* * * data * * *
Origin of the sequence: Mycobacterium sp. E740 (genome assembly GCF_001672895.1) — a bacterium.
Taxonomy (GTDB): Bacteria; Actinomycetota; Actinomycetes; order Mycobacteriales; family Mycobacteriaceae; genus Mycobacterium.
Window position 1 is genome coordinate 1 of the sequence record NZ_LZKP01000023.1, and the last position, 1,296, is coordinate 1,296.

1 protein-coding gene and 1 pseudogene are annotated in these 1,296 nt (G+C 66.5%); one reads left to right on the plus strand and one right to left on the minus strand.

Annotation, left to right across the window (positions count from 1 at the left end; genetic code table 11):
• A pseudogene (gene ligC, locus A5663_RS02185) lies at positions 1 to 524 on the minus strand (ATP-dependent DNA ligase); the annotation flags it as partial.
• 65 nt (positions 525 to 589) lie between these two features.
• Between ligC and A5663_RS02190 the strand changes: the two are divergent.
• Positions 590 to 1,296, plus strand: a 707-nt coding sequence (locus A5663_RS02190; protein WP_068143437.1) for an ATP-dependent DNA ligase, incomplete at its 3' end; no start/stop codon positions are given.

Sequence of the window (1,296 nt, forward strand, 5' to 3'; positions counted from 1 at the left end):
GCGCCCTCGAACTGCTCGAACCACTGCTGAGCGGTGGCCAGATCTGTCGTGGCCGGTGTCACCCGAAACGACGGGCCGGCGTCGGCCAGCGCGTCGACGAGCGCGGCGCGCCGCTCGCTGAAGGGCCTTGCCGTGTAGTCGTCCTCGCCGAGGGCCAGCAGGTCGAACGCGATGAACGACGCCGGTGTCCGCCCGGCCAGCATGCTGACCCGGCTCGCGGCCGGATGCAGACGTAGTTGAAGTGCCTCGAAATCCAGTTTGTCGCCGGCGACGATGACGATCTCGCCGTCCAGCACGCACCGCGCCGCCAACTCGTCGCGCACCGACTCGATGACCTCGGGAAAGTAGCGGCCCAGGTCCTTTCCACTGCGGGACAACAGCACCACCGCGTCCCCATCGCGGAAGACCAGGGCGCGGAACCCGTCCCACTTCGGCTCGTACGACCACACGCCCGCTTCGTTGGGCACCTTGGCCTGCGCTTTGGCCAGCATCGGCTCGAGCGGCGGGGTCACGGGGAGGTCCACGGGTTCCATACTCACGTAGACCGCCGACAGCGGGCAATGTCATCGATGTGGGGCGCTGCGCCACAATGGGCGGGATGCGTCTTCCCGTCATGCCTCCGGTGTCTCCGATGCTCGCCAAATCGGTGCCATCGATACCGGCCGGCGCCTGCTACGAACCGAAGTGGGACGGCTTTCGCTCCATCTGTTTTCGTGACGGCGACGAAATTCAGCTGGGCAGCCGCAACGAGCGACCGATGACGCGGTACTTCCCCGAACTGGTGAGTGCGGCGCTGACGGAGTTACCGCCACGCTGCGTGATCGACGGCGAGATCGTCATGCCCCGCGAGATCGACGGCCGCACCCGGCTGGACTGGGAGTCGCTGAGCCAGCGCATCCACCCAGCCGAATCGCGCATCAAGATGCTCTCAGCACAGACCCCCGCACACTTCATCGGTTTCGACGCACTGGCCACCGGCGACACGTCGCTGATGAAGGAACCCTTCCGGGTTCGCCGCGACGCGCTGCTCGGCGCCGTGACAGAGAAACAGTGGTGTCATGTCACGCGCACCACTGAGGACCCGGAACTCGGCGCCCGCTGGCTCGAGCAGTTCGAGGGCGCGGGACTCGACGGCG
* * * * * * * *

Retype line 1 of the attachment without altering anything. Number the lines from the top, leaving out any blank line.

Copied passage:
Origin of the sequence: Mycobacterium sp. E740 (genome assembly GCF_001672895.1) — a bacterium.